Saturday November 18, 2017

Always Foward with Education & Reason

FacebookTwitterYoutube
Newsletter
Feeds:

Progressive Thinking

Looking forward with education and reason.

Dave Hansen, State Senator Dist 30

Dave Hansen, State Senator Dist 30

Dave Hansen, State Senator Dist 30 has not set their biography yet

Foxconn Giveaway is Bad for Wisconsin Taxpayers

Posted by Dave Hansen, State Senator Dist 30
Dave Hansen, State Senator Dist 30
Dave Hansen, State Senator Dist 30 has not set their biography yet
User is currently offline
on Wednesday, 13 September 2017
in Wisconsin

walker-terry-gou-foxconnThe Governor and Republicans were quick to say we can’t afford very minimal investments in Wisconsin residents, but they can’t give away our money fast enough when a billionaire shows up for a hand out.


GREEN BAY - As someone who helped Marinette Marine land the Navy LCS contract that created thousands of new jobs in Northeast Wisconsin and around the state, I am supportive of responsible efforts to create jobs regardless of which party those ideas come from.

Unfortunately, the deal negotiated by Governor Walker and Senate Republicans is short on protections and long on risks to the taxpayers of the 30th Senate District who will be forced to contribute up to $90 million as their share of nearly $3 billion in cash payments to Foxconn, a $100 billion corporation based in Taiwan and China. That’s nearly $500 for every person and $1200 for every family of four in our district.

The Governor and Republicans are quick to say we can’t afford to make very minimal investments to help the nearly 1 million Wisconsin residents refinance their student loans at lower rates or help nearly 1.5 million private workers save for retirement. But no sooner does a billionaire show up with their hand out, they can’t give away our money fast enough.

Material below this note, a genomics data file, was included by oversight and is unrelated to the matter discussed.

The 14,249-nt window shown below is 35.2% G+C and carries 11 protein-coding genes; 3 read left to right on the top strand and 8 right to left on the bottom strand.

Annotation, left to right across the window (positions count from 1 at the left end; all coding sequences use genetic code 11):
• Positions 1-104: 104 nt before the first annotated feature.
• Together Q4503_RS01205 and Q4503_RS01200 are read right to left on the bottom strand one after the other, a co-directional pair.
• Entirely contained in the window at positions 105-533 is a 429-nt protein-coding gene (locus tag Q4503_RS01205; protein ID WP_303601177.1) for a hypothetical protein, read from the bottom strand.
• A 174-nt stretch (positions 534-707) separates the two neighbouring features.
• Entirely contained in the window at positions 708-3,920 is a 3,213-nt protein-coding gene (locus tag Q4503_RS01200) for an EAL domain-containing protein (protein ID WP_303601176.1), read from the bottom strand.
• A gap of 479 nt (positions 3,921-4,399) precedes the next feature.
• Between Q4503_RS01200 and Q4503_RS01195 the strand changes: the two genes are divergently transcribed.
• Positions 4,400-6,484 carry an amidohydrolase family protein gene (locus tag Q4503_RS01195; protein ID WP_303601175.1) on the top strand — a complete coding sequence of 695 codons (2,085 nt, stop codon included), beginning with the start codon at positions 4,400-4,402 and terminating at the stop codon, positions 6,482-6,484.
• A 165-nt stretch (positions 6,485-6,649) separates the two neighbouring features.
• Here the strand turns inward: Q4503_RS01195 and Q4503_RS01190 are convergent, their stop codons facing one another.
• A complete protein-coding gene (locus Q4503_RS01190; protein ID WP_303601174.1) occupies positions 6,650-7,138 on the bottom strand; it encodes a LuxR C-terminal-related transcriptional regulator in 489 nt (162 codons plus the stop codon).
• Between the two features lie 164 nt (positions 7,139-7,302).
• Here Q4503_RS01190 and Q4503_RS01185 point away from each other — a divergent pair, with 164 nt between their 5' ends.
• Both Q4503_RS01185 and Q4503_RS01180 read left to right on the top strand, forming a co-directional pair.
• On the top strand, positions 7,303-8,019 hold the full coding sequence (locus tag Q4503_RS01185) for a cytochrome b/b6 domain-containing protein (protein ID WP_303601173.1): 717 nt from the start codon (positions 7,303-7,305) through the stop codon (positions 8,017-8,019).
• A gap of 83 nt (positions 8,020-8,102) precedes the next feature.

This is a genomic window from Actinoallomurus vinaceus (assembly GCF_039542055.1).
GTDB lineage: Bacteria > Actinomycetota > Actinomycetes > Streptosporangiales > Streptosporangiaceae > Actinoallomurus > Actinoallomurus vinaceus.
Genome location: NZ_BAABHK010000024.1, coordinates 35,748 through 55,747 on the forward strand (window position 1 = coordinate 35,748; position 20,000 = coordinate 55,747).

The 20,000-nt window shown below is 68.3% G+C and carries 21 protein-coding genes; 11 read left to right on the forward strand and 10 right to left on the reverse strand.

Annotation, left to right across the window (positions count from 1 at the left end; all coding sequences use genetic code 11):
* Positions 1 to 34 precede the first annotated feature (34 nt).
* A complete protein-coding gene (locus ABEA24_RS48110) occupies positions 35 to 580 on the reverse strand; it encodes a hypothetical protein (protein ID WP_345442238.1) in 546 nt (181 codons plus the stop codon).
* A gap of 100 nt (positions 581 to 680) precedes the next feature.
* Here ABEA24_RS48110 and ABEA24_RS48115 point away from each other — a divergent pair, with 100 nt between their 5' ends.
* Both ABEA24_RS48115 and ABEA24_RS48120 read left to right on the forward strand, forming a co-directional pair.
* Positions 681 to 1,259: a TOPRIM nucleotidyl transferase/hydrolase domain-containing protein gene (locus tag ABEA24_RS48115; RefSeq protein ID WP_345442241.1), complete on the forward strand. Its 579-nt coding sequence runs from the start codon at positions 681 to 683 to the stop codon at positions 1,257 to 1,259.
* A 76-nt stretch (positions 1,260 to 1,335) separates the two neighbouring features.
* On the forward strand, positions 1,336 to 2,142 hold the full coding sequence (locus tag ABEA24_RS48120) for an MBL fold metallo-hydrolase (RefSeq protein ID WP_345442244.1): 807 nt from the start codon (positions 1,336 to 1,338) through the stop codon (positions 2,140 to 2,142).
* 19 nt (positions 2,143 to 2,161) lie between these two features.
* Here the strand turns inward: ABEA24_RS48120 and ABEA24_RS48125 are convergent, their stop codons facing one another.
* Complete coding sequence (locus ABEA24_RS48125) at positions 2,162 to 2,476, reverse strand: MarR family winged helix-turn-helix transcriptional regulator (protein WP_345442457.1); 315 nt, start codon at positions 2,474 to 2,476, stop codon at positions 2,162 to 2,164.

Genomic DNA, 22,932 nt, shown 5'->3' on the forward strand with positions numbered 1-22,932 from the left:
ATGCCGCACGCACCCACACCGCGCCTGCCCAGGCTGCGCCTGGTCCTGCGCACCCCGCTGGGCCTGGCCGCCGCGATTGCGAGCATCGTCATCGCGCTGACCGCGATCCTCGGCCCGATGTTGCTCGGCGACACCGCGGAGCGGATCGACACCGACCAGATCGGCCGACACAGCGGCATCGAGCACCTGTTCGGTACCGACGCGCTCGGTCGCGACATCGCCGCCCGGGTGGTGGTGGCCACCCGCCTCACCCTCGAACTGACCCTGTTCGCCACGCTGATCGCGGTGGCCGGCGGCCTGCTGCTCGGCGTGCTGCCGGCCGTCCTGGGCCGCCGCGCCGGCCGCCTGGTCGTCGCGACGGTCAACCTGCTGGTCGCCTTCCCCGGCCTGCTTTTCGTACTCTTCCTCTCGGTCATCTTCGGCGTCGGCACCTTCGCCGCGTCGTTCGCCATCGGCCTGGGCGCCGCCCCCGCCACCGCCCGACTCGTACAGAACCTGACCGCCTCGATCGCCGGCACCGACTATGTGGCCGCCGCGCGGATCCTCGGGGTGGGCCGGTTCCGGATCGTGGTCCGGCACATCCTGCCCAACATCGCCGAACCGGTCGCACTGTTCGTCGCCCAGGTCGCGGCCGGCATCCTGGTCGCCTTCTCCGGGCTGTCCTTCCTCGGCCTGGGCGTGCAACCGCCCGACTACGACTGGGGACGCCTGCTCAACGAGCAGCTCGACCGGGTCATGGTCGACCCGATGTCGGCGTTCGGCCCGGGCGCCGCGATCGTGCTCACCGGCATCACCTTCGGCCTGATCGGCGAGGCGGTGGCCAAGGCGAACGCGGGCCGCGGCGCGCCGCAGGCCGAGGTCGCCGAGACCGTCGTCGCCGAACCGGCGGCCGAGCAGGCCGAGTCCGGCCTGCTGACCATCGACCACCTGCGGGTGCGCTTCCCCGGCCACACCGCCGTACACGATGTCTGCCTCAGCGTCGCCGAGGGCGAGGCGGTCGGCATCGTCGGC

The Governor used to say that the people know better how to spend their money than the government does. Except when it comes to giving one of the wealthiest people on Earth a few billion dollars of other people’s money. Never mind that $500 or $1200 for a family could go a long way to helping them make ends meet, or help pay for technical college or job training. When it comes to helping average folks or rich billionaires we now know who the Governor and Republicans truly care about.

Make no mistake, this is the largest taxpayer giveaway in U.S. history. And despite the claims of supporters, it comes with very few guarantees that Foxconn will uphold their end of the agreement. In fact, Foxconn thinks so little of the people of our state that they couldn’t even bother to show up at one of the two public hearings on this deal to answer questions, ensure they will be accountable to the taxpayers, or even just say thank you.

P.T. Barnum must be laughing.

***

State Senator Dave Hansen (D - Green Bay) released this statement Tuesday on the passage of the Foxconn deal in the Senate.

Tags: Untagged
Rate this blog entry
0 votes